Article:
My oldest turned 16 yesterday and, to celebrate, she and I spent three days in New York City touring around and indulging in all of her fantasies. We poked around Barney’s and Bloomingdales, stood with the hordes outside Rockefeller Center and snapped photo after photo of the tree and the ice skaters. We wandered across the campus of Columbia University, crossed the Brooklyn Bridge and stood underneath the Manhattan Bridge on a sunny, bright day. We perused the wares at holiday markets from Union Square to Bryant Park and walked through Times Square at night people-watching. Perhaps her favorite experience, though, was seeing Wayne Brady in a production of Kinky Boots. She was hardly able to sit still from excitement and when we stood outside the stage door afterward, shivering, she barely felt the chill in the air. The star himself came out to greet his fans and promptly wrapped her in his wool trench coat and offered her a warm “Happy Birthday!” as I took photos of them together. She floated back to the hotel and couldn’t get to sleep, she was so thrilled.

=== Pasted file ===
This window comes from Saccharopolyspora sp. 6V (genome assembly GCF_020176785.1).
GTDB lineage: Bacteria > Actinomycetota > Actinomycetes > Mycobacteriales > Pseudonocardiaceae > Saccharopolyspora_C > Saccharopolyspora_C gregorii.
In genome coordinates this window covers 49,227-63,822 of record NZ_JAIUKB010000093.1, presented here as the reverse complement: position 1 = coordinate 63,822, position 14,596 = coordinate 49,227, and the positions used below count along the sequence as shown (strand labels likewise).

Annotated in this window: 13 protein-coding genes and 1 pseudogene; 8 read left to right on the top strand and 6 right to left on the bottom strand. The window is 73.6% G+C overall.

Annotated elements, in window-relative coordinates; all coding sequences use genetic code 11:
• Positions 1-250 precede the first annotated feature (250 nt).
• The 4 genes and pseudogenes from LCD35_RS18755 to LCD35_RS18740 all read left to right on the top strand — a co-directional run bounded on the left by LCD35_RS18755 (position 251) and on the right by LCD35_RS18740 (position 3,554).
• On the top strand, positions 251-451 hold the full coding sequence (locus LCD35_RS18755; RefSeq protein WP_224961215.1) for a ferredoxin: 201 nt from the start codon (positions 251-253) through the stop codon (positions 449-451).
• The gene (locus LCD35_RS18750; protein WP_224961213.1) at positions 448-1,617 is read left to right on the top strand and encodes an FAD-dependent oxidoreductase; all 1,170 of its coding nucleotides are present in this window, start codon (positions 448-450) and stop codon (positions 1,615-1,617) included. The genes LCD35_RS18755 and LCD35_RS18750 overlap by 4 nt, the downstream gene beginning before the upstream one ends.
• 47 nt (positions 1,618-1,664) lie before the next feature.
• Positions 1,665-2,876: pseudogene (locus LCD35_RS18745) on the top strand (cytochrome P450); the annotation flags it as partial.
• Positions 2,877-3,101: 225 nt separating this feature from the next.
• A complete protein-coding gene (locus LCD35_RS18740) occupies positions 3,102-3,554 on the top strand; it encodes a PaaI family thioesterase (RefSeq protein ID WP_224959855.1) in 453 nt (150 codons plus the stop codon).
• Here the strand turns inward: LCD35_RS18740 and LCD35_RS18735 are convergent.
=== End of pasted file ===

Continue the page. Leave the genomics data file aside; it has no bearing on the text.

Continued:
These moments together, whether they be tiny ones like sharing a delicious snack or huge ones like meeting Wayne Brady, lifted me up to a place I won’t soon come down from. I know that I have only two more years before she is off to college and I see her much less often (especially if she chooses to go to school in New York, which she says she will), and while I feel as though I ought to be sad about that, I was really just very honored to be part of the joy that she had this last weekend. Watching her face light up in a grin as big as I’ve ever seen when she spied the window displays at Saks Fifth Avenue and hearing her exclamation of bliss at the first bite of New York cheesecake are some of the things I was so lucky to be witness to that I will never forget.